Dragonsong and Dragonsinger, by Anne McCaffrey, for Retro Friday

I have a slew of books read for the Cybils whimpering to be reviewed, but my brain is fried. So today I offer two books that blew my mind back when I was 12 or so--Dragonsong (1976) and Dragonsinger (1977) by Anne McCaffrey, for Retro Friday.

I will now try to type the first line of Dragonsinger from memory (it's been a number of years since I've re-read it): "When Menolly, daughter of Yanus Seaholder, arrived at the Harper Crafthall, she came in style, aboard a bronze dragon." (I scored 100%)

Menolly lives on the planet of Pern, a place where dragons flame a deadly organism called Thread (nasty stuff, that devours anything organic it touches) from the sky. The seahold (carved out of solid rock, like most Pernese settlements, so as to be safe from Thread) where Menolly grew up had rigid ideas about gender roles. Menolly, wonderfully talented in every aspect of music, was the protegee of the harper, but when he died, her father regarded her as an embarrassment. After her hand is almost crippled by an injury that puts a stop to her playing, she can't stand life in the repressive sea hold and runs away to live by herself.

Happily for Menolly, she isn't lonely for long. The cove where she chooses to live is home to fire lizards, small cousins of the dragons, and she manages to form a psychic bond with nine of fire lizard hatchlings. They are company, but still she longs for music, and dreams of the Harper Hall, Pern's central institute for music.

Through a somewhat complex series of events, Menolly arrives at the great caverns of the Harper Hall (on board a bronze dragon)....and Dragonsinger begins.

Imagine a boarding school book in which all the lessons are about music--instrumental, vocal, composition....Imagine this boarding school is on another planet, with different customs, technology, and dragons (and marvellous, beautiful, firelizards who can share your heart...), and complicated political situations taking place that Menolly only dimly understands, but which provided much depth to the story. And imagine Menolly herself, whisked from cave life into this setting, confused and disoriented...and facing considerable disapprobation from both the pampered girl students, who are ancillary to the central school, and from masters and boys who resent her for being a girl (and for being better than them!). All the while she has to contend with the challenge of her injured hand--will she be able to regain full use of it, and achieve her full potential as an instrumentalist?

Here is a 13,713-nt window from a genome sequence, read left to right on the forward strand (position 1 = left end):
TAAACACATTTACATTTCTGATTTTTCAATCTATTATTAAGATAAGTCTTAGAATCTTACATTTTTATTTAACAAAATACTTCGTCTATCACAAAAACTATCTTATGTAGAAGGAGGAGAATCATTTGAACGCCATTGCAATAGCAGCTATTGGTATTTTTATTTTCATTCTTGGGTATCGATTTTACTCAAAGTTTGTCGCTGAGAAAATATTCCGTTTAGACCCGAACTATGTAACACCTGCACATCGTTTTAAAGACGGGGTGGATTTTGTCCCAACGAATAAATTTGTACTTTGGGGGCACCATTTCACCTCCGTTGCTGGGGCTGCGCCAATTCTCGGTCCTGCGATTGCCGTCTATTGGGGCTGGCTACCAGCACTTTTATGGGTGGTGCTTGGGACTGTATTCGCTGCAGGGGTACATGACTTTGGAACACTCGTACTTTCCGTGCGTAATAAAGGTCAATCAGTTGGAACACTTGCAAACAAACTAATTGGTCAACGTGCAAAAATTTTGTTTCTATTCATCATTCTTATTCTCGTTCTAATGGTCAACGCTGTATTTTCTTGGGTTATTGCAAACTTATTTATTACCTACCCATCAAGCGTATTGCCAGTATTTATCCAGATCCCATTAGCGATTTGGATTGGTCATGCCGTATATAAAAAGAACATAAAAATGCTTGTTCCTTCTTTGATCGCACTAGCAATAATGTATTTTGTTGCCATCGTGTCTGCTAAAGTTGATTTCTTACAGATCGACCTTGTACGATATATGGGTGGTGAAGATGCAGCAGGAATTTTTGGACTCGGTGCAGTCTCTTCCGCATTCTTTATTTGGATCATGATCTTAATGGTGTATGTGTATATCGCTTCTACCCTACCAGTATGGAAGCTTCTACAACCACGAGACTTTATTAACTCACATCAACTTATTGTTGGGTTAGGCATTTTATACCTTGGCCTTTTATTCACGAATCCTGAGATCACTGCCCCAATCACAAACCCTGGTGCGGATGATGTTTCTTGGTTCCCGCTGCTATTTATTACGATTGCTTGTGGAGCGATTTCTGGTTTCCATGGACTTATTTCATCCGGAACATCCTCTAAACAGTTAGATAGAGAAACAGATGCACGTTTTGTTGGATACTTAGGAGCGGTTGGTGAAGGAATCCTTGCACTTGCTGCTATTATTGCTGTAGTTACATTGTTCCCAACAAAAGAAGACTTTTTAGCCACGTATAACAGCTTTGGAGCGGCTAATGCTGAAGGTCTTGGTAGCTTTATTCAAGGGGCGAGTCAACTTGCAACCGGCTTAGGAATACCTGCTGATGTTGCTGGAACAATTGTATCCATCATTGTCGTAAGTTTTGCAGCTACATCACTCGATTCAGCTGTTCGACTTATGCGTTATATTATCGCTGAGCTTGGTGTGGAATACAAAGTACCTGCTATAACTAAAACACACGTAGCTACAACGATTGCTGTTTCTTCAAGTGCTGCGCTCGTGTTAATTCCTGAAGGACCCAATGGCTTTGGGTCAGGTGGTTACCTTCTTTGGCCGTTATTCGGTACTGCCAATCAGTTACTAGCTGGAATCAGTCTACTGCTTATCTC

Menolly's journey from scared waif to confident musician is a truly enjoyable experience. McCaffery includes such a wealth of detail in her telling that I can hardly think of any other book that is clearer in my mind (although the fact that I've read it c. 100 times might be a factor). I especially love the detailed music-specific bits--what is it like to play in a string quartet, sight-reading the music, with some the best musicians on your planet? And the scene where she chooses a guitar from the instrument store room is the best guitar choosing scene ever.

I do hope that other 11/12 year olds girls are still finding this book...it is so much fun! And even inspirational, although as a cynical adult Menolly's musical wonderfulness grates just a tad (or maybe a bit more that a tad....).